Chilcot: Tony Blair's Private Notes to George W. Bush Revealed

Tony Blair and George Bush
Former U.S. President George W. Bush (R) and former British Prime Minister Tony Blair at 10 Downing Street, November 20, 2003. Blair, like his successor Theresa May, pursued a close relationship with the U.S. Ian Waldie/Getty Images

The Chilcot report into Britain's involvement in the Iraq war includes 31 private notes, written by former British Prime Minister Tony Blair to former U.S. President George W. Bush.

The notes reveal Blair's private thoughts before, during and after the 2003 invasion, and shed new light on his relationship with Bush. Here are seven key quotes.

"Action that some will baulk at."

On September 12, 2001, Blair wrote: "There will be many who ask: what is the next stage of this evil? What of their capacity to get hold of biological, chemical and other WMD? We know that there are countries and individuals trading in WMD and/or trying to acquire them. We need a range of sanctions and pressure to stop this.

"Some of this will require action that some will baulk at. But we are better to act now and explain and justify our actions than let the day be put off until some further, perhaps even worse catastrophe occurs."

Just a day after 9/11, the shift in Blair's geopolitical thinking, the beginning of a fateful collaboration on these matters with the U.S., was already in motion.

"A strategy for regime change."

On December 4, 2001, Blair wrote: "At present international opinion would be reluctant, outside the U.S./U.K., to support immediate military action though, for sure, people want to be rid of Saddam. So we need a strategy for regime change that builds over time."

More than a year before the invasion, Blair was already explicitly focused on "regime change."

"I will be with you, whatever."

On July 28, 2002, Blair wrote: "I will be with you, whatever. But this is the moment to assess bluntly the difficulties."

This quote has been seized on by British press as evidence that Blair was committed to joining the U.S. in its war before he had parliamentary approval. Blair insists he was merely seeking to influence the U.S. to pursue action via the U.N. Either way, the quote illustrates how entwined U.S. and U.K. foreign policy already was at this stage.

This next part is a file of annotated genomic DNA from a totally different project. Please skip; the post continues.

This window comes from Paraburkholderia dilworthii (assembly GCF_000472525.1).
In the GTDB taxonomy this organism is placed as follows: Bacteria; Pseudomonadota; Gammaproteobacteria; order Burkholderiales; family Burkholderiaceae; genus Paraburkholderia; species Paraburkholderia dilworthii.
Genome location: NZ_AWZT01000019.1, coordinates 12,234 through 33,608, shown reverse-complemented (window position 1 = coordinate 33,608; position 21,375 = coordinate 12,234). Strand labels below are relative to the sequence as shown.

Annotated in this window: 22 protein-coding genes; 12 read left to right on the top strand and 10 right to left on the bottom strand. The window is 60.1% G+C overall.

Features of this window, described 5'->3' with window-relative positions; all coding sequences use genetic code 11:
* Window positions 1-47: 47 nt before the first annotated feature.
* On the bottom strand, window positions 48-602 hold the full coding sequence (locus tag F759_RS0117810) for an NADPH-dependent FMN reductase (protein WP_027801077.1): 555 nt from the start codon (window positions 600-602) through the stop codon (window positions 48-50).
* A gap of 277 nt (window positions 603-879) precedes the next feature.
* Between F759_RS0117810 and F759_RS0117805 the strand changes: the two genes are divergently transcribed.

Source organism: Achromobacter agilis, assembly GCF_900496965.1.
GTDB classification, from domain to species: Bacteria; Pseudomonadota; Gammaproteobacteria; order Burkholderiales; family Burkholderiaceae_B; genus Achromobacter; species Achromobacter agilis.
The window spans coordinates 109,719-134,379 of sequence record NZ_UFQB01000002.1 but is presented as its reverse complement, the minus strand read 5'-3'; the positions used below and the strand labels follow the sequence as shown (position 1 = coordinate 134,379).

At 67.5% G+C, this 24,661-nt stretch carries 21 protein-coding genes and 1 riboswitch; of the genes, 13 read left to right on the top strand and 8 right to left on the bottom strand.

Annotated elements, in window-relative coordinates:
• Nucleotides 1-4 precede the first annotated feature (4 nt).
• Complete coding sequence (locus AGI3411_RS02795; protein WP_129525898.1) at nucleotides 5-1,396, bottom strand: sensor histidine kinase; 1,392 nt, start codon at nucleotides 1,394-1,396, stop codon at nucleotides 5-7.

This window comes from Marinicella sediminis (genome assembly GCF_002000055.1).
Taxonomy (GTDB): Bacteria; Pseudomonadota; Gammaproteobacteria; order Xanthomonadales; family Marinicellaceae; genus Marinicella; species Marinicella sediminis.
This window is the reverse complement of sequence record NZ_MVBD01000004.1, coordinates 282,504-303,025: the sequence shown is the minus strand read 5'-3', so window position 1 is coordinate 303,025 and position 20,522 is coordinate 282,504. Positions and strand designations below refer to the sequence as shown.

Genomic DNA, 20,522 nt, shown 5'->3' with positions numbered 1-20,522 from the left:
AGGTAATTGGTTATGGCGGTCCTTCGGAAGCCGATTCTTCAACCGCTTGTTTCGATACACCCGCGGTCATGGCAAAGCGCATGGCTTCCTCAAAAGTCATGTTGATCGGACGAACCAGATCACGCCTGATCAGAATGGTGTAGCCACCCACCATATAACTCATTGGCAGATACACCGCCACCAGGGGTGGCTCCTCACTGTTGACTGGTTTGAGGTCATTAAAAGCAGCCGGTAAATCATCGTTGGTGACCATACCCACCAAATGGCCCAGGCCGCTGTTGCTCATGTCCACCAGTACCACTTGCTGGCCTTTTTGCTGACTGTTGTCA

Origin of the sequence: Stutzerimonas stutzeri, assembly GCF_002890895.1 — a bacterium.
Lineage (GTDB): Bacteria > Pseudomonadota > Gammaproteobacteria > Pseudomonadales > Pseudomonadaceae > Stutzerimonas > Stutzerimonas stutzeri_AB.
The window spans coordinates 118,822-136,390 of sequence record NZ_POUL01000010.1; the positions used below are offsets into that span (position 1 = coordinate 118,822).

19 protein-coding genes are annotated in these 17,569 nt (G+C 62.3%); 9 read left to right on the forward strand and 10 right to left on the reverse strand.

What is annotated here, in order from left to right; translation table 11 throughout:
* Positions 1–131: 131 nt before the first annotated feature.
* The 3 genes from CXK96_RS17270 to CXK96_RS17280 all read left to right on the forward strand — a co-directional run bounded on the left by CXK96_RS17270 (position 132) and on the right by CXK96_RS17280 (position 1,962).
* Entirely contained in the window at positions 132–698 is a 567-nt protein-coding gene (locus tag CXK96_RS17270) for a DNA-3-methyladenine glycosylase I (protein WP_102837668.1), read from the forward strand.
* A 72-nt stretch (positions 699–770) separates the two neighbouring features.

"The biggest risk we face."

On January 24, 2003, Blair wrote: "The biggest risk we face is internecine fighting between all the rival groups, religions, tribes etc in Iraq when the military strike destabilises the regime. They are perfectly capable, on previous form, of killing each other in large numbers. We will need the backing of the international community and preferably the U.N. to handle it. We will get the blame for any fighting without it…Take it away and this is about U.S. power, naked and in their face."

In the event, the invasion proceeded without the U.N.'s backing, and Blair's predictions here look prescient.

"The issue of good faith."

On February 1, 2004, Blair wrote: "The issue of U.S./U.K. good faith can be laid to rest. We received the intelligence. We honestly believed it."

Blair was writing after the Weapons of Mass Destruction (WMD) supposedly held by Saddam had failed to materialize after the invasion. As noted in the Chilcot report, some of the intelligence Blair used as a justification for war was flawed. But here, Blair is confident that capabilities to develop weapons that were discovered in Iraq would be sufficient to demonstrate the importance of military action to the public.

"The triumph of ideas."

On August 8, 2005, Blair wrote: "This battle increasingly reminds me of fighting revolutionary communism. Ultimately victory lies in the triumph of ideas. "

Blair was referring to Islamic extremism as a growing issue across the globe.

"Bluntly, Iraq pulls us down."

On April 1, 2006, Blair wrote to Bush: "The political position we both find ourselves in, is rather similar. Bluntly, Iraq pulls us down. The sheer weight of propaganda against us crushes the perfectly reasonable case we can make; demoralises our supporters and confuses the public. It leads to a settled determination on the part of our opponents that we are failing and should fail. Yet the case is inherently strong. And both of us want a strong finish to our time in office."

By this time, as the report notes, post-invasion Iraq was proving substantially harder to deal with than the U.K. or U.S. had imagined. Both Blair and Bush were nearing the end of their tenures. In Blair's case especially, the hoped-for escape from Iraq has not arrived. It has haunted the former Prime Minister's legacy like nothing else.

"A fight we have to win."

On May 3, 2007, Blair wrote: "You and I both make the speeches and carry on strong but we are lone voices. New politicians are on their way, keen to distance themselves and above all, disoriented by the heavy thud of each day's bad news. People start to think this is a fight we can't win; when in reality it is a fight we have to win."

Written just over a month before Blair stepped down as prime minister, this note marks the end of an era. Neither the U.K., where the less interventionist Gordon Brown and David Cameron followed Blair, nor the U.S., where Barack Obama made much of his anti-interventionism, would again pursue the same idealistic, liberal interventionism that had been a hallmark of the late 90s and early 00s. For Blair, that was far from a positive development: he feared that extremists would capitalize on the change.

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